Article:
The Belko Experiment (2017)

by - March 17th, 2017 - Movie Reviews


Skull-Crushing Belko a Thrilling Corporate Retreat

For the 80 U.S. employees allowed into work, the day starts out like any other for the staff working in the Bogotá, Colombia office of the Belko Corporation. But executive Mike Milch (John Gallagher Jr.) notices a lot of weird things happening, including a handful of armed soldiers taking up residence in the empty warehouse the company keeps vacant next to the main building. But before he can tell COO Barry Norris (Tony Goldwyn) about his suspicions, a strange voice comes over the intercom ordering the staff to kill two of their own in 30 minutes, and if they do not the consequences will be lethally dire.


Of course, no one believes the order, everyone heading down to the lobby in order to evacuate until they can all figure out what is going on. Problem is, they’re all locked in, the landlines have been cut and their cell phones are jammed. Worse, this is not a gag, and as the group refused to follow through on the voice’s commands four random employees drop dead thanks to explosive charge inserted into everyone’s neck, done by Belko under what now everyone realizes were maliciously false pretenses. Now they all have two hours to kill 30 of their coworkers, otherwise 60 will die in the same manner, Mike and Barry suddenly on opposite ends of the moral and ethical spectrum as the majority of the remaining staff turns to them for guidance.

Made up of a cast of familiar faces, including the likes of Gallagher, Goldwyn, Michael Rooker, John C. McGinley, Melonie Diaz, Brent Sexton, David Del Rio, Rusty Schwimmer and Gregg Henry, and featuring “True Detective” and “Emerald City” newcomer Adria Arjona in a key supporting role, writer James Gunn (Guardians of the Galaxy) and director Greg McLean (The Darkness) join forces to bring to life a dirty, adrenaline-filled exploitation thriller that takes corporate malfeasance to a whole new level. It’s the most dangerous game only played by players who are tasked with being hunter and prey at the same time whether they want to be or not, each individual coming to grips with the fact they’re going to have to get their hands a little dirty if they ever hope to survive.

It’s incredibly straightforward, which isn’t a huge surprise where it comes to McLean, his most well-regarded films, Aussie horror-thrillers Wolf Creek and Rogue, stating right up front what kind of story they were going to tell and then never wavering to do just that all the way through to the bitter end. Same time, the fact there aren’t a lot of unexpected twists or turns as it pertains to Gunn’s script is something of a shock, especially when one looks at the filmmaker’s own pre-Marvel work churning out deliriously original, comedic-tinged shockers like Slither and Super. His surrealistic approach appears to have been mostly held in check, however, McLean’s frank, sadistically nihilistic style emerging victorious as far as this film is concerned.

Thankfully, even as unoriginal as the central premise might be, the tension the filmmakers are able to generate utilizing it is still unnervingly high. Once the first head explodes suspense skyrockets into the stratosphere as the stakes continue to get raised, and watching Gallagher do his best to navigate through this bloody corporate morass while attempting to maintain his moral center is a delectably grisly treat. Additionally, Goldwyn and McGinley prove to be fearsome adversaries, their growing psychotic malevolence as the situation continues to spiral out of control delivered with suitably intense relish. Arjona also makes a significant impact upon the proceedings, and while her character arc isn’t always satisfying, she has a couple of moments that are undeniably strong, a toxic showdown with McGinley in particular.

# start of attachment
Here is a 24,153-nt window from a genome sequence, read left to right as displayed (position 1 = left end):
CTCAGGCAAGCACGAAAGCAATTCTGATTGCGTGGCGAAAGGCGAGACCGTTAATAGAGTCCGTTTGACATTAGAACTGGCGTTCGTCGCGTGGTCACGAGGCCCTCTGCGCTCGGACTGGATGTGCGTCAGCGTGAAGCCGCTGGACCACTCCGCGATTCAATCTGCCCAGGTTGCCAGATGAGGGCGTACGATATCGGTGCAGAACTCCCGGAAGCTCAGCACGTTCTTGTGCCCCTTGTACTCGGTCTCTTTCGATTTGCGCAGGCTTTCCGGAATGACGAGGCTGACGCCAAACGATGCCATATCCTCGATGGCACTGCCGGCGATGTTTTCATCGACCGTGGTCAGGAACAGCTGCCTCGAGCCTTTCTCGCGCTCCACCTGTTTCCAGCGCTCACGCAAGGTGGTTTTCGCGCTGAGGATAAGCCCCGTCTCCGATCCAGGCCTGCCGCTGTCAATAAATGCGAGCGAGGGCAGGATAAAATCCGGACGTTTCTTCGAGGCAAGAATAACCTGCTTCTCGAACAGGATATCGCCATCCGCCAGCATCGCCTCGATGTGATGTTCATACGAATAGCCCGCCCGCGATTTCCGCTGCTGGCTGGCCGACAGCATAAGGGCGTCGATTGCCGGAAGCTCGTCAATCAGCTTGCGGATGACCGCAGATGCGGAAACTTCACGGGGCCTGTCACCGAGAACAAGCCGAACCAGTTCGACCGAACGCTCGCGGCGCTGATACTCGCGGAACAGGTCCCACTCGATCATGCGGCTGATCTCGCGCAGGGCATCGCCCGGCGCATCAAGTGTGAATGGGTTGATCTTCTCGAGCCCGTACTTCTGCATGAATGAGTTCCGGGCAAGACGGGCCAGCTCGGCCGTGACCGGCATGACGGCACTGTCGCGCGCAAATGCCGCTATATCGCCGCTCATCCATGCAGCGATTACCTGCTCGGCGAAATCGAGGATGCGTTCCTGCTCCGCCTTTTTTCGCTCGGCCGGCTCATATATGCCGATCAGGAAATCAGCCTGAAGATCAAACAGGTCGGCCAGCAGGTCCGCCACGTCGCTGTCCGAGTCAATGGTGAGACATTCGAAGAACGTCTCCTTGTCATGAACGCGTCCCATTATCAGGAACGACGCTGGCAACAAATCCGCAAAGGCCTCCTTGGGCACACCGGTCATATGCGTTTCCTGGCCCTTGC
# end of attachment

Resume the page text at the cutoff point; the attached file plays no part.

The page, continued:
Thing is, as well as all of this is staged and acted, as strong as many individual sequences are, much like Wolf Creek McLean states exactly what this movie is going to do and where things are going to go and then doesn’t do a single thing to subvert those objectives at any time. Gunn’s screenplay, while filled with interesting characters, many of whom manage to steal a moment or two to make themselves more memorable, never offers up a twist or a plays any of its cards out of order. Thus, all of this ends up becoming far more predictable than it needed to be, everything building to a rather benign final scene that left me vaguely underwhelmed.


Still, when it is hitting on all cylinders this is one terrifying jolt to the system that had me squirming in my seat yelping in concern as if the cushions were made out of razor blades. My anxiety level through the majority of this was off the charts, a few of the more grisly deaths provoking an emotional response that had me choking back a small handful of authentically generated tears. A number of the actors, most notably Schwimmer, Rooker and Diaz, manage to do a lot with so very little, the look on their faces at any given moment enough to make me want to hold my breath in the hope they’d find a way to survive this carnage and emerge victorious.

If the movie doesn’t always do the same, that does not mean I ever wanted to look away from the screen or to exit the theatre. While Gunn and McLean don’t rewrite the company handbook, they still do a good enough job bullet pointing the important stuff to make reading it worthwhile, The Belko Experiment a corporate retreat of butchery and slaughter that takes team building to a heretofore unexplored level of a skull-crushing commitment.

Film Rating: 2½ (out of 4)